Plagiarizing From an Email?

Adam Grant, Wharton professor, writes a thoughtful essay on plagiarism (worth reading in its entirety) and concludes with a suggested rule:

If you use a full sentence or more from an email that someone else wrote, quote it and attribute it to that person. Otherwise, take the high road and rewrite it from scratch in your own words.

via Is It Wrong to Plagiarize From an Email? – Promising Practices – Management –

E-mail: Tool of Professional Self Destruction

A front page New York Times story indicates even prestigious law firms are not immune to clueless behavior:

Four men, who were charged by New York prosecutors on Thursday with orchestrating a nearly four-year scheme to manipulate the firm’s books to keep it afloat during the financial crisis, talked openly in emails about “fake income,” “accounting tricks” and their ability to fool the firm’s “clueless auditor,” the prosecutors said.

Dumb, dumb, dumb. Don’t engage in conduct like this, and if you must, show some common sense.

“Unreliable” Social Media Not So Unreliable?

Kevin O’Keefe makes a great point about the powerful self-corrective nature of social media:

Traditional legal publishers are quick to question the reliability of information from blogs and Twitter.

How do you know if the blog post is correct? Is the blogger authoritative? Anyone can jump on Twitter and start to Tweet. Look at all the false information that’s tweeted during breaking news.

There’s almost a smugness I get when I discuss the value of social media with traditional publishers. They’re just blogs. It’s just Twitter. It can be be just a lot of noise coming at you.

As Bailey points out, many overlook the fact that the aggregate data can often give the most accurate lens by which information can be confirmed.

What’s more reliable? One legal reporter calling a source or two and getting out a story the next day or five or ten lawyers blogging on the legal development that day with comments and Tweets commenting on the blog posts.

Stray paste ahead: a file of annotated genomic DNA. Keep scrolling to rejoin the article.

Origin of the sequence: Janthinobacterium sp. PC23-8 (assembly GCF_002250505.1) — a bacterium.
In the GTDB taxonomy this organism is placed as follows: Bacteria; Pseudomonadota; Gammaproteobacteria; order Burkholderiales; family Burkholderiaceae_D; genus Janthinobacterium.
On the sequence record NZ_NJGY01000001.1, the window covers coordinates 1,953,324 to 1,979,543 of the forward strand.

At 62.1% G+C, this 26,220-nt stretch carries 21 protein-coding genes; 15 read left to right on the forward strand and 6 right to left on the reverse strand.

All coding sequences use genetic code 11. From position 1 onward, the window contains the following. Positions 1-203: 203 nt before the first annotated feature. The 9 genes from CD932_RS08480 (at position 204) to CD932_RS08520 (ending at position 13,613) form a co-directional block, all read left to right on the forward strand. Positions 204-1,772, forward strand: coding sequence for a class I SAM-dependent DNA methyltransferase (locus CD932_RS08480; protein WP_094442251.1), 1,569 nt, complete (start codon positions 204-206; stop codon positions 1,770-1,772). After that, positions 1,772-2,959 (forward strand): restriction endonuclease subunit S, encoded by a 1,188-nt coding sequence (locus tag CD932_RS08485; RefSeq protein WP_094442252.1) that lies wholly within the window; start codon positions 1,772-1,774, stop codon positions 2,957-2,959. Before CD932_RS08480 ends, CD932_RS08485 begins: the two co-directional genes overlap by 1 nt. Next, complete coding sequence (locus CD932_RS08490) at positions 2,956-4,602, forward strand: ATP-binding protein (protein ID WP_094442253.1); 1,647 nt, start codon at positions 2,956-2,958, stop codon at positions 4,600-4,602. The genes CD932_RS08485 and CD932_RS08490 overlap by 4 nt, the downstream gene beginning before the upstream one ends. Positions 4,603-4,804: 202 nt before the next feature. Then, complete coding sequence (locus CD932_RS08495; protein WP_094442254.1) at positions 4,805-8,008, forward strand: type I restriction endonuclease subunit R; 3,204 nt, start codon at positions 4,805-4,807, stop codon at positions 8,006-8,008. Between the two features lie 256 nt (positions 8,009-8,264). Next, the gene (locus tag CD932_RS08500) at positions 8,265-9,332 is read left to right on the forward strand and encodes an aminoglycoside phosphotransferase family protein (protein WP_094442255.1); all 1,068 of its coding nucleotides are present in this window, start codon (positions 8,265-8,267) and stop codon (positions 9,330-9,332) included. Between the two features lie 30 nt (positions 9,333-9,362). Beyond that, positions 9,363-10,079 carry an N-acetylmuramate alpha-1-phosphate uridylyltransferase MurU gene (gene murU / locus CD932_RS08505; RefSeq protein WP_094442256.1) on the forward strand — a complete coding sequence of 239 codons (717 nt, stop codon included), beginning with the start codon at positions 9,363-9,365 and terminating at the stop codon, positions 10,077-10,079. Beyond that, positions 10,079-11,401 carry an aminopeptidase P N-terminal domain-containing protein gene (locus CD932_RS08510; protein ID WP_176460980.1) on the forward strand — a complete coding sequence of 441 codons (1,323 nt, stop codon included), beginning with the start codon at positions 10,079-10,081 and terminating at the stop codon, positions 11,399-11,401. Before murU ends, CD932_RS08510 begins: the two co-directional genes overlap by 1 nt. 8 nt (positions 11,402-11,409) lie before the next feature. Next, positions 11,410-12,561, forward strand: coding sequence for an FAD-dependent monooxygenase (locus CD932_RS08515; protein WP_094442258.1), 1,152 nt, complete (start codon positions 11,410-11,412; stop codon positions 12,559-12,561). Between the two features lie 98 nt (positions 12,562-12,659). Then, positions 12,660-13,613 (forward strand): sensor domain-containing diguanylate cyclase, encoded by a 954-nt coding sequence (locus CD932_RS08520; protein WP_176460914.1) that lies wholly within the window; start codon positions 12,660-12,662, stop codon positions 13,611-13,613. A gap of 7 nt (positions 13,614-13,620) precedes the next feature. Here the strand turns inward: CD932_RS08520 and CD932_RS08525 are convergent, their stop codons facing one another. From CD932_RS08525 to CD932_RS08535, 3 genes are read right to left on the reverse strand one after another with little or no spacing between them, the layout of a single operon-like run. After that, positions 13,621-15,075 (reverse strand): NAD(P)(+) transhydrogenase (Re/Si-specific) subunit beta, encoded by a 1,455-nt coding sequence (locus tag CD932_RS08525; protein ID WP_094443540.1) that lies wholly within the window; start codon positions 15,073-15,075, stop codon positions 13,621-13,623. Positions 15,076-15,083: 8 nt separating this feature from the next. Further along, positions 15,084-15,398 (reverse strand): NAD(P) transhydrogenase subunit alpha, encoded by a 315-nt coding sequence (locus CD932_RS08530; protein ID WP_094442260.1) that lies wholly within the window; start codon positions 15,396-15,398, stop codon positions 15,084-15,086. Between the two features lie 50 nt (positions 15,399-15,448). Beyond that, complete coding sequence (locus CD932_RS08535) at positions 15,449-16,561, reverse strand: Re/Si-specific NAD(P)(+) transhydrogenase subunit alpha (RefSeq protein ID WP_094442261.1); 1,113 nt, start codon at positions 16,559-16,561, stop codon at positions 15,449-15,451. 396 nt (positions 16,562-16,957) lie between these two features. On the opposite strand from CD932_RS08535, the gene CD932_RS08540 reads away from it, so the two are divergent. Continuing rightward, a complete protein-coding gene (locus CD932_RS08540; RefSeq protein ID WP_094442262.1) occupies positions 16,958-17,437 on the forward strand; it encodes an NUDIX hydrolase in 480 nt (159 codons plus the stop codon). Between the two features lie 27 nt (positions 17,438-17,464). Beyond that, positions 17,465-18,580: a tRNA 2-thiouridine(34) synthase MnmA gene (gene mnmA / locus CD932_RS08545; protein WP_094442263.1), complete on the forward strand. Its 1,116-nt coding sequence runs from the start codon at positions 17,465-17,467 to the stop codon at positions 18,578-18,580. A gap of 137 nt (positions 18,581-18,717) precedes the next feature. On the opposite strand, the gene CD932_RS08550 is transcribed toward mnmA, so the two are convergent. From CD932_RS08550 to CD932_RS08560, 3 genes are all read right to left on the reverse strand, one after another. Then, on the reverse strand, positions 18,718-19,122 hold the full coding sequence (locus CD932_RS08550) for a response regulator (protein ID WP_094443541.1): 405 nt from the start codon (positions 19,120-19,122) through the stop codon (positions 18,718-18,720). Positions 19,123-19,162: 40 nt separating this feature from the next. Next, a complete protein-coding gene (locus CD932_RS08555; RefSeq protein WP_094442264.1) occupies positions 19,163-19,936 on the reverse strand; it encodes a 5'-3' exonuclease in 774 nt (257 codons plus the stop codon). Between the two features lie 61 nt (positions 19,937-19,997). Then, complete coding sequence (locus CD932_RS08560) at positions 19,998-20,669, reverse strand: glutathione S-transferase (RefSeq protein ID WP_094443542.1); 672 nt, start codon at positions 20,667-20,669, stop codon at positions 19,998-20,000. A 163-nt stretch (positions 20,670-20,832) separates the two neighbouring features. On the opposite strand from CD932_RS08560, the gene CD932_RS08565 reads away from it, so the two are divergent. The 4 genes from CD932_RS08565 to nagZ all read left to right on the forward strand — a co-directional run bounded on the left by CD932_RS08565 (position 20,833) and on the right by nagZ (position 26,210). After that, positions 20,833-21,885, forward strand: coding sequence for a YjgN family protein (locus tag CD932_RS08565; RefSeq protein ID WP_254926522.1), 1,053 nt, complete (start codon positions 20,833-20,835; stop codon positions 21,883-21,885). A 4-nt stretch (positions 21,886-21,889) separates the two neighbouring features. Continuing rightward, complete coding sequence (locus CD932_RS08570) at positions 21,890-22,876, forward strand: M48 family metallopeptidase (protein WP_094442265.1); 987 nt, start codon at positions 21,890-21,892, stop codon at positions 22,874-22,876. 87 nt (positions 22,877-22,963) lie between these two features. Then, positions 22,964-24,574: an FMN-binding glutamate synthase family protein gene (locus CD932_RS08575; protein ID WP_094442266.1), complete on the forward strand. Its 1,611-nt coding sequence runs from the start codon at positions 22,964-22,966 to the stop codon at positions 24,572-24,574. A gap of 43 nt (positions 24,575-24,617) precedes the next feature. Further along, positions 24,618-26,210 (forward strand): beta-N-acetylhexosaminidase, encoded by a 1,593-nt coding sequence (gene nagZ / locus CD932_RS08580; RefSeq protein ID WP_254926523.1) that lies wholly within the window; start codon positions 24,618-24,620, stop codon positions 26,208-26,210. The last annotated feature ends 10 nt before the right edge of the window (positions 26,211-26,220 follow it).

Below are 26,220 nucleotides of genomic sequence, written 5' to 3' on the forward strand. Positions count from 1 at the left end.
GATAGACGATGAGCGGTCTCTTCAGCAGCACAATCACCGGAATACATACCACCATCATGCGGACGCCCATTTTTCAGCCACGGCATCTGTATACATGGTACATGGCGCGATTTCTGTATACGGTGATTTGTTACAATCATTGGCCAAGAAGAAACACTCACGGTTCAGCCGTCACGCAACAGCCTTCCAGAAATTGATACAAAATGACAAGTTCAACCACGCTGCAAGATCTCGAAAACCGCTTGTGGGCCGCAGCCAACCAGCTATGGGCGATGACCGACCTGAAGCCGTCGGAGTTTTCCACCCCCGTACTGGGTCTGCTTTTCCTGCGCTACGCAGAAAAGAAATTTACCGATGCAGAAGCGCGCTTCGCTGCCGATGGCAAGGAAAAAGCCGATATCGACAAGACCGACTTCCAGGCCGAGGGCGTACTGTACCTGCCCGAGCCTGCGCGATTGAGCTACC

via Legal social media trumps traditional reporting and peer review.

Jim Calloway’s Advice on Win XP

The ever-sensible Jim Calloway doesn’t want us to wind up with a big April Fool’s cap on our heads:

So for those of you who have used XP all these years, avoiding the pain of the Vista and the first release of Windows 8, why would I call you a fool for keeping on keeping on? Because the end of support means no security upgrades and many of us, including Microsoft, are predicting a huge malware spike in the days following April 8. It really makes sense, doesn’t it? A malware designer who has developed some atrocious thing to steal credit card numbers, hijack your computer or just make it inoperable who releases it now would likely be stymied by a patch or fix released by Microsoft the very next  “Patch Tuesday.” But after April 8, it will be clear sailing.

via Lawyers, Don’t be an April Fool for Windows XP – Jim Calloway’s Law Practice Tips Blog.

Best Smartphone for Lawyers? Nerino Petro Tells All

There are multiple smartphone contenders in the market, including:

  • BlackBerry 10 from Blackberry (fka Research in Motion)
  • Windows Phone8 from Microsoft
  • iOS 7 from Apple
  • Android 4.x from Google

Who better than Nerino Petro to guide us through the pros and cons? One key insight:

Ultimately, the decision may come down to who your current cell phone provider is and which phones fit your budget. Apple has introduced a lower-cost model of its iPhone 5, the iPhone 5C, to reach a broader audience. Google introduced its own smart phones that are designed to its specifications and run stock Android with the guarantee of getting the latest Android updates, such as the Nexus 5, as soon as they’re available.

The Folly of “Secret Questions”

Many websites, including banks, have gone to the practice of allowing users who have lost passwords to obtain access to their accounts through the use of “secret questions.” For years the classic secret question was “Mother’s Maiden Name.” Though there is now more variety in secret questions, they still represent a giant security flaw. Security guru Bruce Schneier has written many times about this issue.

Serious attackers will often be able to figure out the answers by researching the subject–especially subjects who are indiscreet users of social media. Close friends or relatives inclined to access your accounts may not even have to do all that much research. They may already know the brand of your first car, or the name of your favorite elementary school teacher.  At a minimum, protect yourself by never giving a real answer when you set up a “secret question.”

Why do banks like to use such insecure techniques? From their point of view, it’s better than having to deal with an angry customer who has lost his password. Any losses the practice may cause are an “externality,” a cost not born by the bank.